customer names, and so on.

1. Load the PC-Browse file SAILBOAT.

We have a customer who ordered part 9047; we need to know how much
it costs.

2. Press F9 and type "9047" as the Find text. Press F2 to do a lookup

PC-Browse places special characters around the Find text to turn it
into a lookup trigger. A lookup search isn't noticeably faster on a
short file such as SAILBOAT. By the time your parts file grows to
100K or so, the speed difference will be obvious.

Cross-references within the file can also trigger a lookup search.
There's one for the part we're looking at, a "Barberhauler Bullet
Block w/Becket." It's actually the special trigger characters, not
the F2 or F3 key, that indicate a lookup search is appropriate. This
parts list is designed for lookup by part number, but it could have
used a part name instead. Your database program can create a lookup
file for each case.

You could also search for a part by pressing F9, typing the part
number, and pressing F3 to do a linear keyword search. This would
not search as quickly, however. You could even press F9, type the
part number, and press Grey+ to just search for the number as normal
text. This is as slow as a linear search, and it would also find the
same number within a phone number or address, not just as a part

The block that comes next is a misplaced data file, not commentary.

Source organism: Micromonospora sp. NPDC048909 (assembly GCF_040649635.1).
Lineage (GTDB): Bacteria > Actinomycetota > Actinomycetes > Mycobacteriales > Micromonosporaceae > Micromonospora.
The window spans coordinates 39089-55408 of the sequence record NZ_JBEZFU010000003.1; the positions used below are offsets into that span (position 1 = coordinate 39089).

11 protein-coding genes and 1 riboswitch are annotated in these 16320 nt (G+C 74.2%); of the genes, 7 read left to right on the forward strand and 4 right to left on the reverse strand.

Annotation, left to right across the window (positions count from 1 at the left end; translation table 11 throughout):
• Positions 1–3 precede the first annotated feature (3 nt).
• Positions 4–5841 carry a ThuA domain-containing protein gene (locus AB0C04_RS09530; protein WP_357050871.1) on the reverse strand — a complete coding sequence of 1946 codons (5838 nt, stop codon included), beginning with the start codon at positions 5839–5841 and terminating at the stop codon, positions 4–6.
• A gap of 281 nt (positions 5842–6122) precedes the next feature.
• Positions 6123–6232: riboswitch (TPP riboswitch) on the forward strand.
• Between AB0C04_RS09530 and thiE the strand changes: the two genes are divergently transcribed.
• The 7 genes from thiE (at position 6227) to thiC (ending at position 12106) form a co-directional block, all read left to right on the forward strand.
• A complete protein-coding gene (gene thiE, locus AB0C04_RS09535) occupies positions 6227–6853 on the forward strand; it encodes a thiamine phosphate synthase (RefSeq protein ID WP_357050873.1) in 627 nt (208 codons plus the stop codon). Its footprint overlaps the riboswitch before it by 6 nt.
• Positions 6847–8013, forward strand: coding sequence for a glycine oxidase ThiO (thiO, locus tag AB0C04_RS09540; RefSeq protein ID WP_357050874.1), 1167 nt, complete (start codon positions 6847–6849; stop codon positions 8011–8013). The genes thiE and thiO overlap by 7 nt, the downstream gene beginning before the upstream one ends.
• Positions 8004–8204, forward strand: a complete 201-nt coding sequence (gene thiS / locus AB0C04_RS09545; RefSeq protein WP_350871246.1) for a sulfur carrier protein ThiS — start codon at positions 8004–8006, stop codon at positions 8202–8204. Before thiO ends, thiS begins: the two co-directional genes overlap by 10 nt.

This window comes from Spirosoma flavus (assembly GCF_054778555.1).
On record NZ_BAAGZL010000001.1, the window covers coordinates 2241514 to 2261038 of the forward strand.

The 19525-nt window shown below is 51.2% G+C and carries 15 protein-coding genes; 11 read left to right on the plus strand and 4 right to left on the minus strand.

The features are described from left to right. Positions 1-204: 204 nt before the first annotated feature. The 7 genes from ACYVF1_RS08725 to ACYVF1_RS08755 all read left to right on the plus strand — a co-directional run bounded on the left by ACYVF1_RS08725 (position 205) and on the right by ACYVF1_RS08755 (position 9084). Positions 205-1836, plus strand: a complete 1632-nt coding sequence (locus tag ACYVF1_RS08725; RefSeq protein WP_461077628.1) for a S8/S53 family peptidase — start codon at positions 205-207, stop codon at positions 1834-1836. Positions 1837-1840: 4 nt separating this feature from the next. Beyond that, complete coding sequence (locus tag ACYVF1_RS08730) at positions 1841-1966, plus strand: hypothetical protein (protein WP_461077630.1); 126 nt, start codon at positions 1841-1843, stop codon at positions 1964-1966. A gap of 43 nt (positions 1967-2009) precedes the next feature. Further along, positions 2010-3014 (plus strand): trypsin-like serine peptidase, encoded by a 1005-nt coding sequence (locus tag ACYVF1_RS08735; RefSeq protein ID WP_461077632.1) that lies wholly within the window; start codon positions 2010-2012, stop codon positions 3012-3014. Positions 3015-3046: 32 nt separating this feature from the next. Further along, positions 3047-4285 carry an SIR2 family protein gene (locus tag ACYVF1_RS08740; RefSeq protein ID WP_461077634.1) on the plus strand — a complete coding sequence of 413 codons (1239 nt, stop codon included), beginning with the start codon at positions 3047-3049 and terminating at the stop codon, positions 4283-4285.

- 22 -
As you see, from the user's perspective lookup keyword searching is
almost the same as linear keyword searching. The differences are
internal, within the file. In the next section, we'll examine these

Developing Your Own PC-Browse Applications

In this last section, we'll see how PC-Browse files are created by
examining them "side-by-side" in your word processor and in PC-Browse.

To follow along in this section, you'll need a word processor that can
display the ASCII characters between 1 and 31, often called control
codes. PC-Write is ideal; however, the non-document mode of WordStar
also works, as well as WordPerfect, Microsoft Word, and most other word
processors in their "no-format" modes. You can build PC-Browse files
with any word processor or editor that can produce ASCII text; you
don't have to use control codes. The files we'll examine were built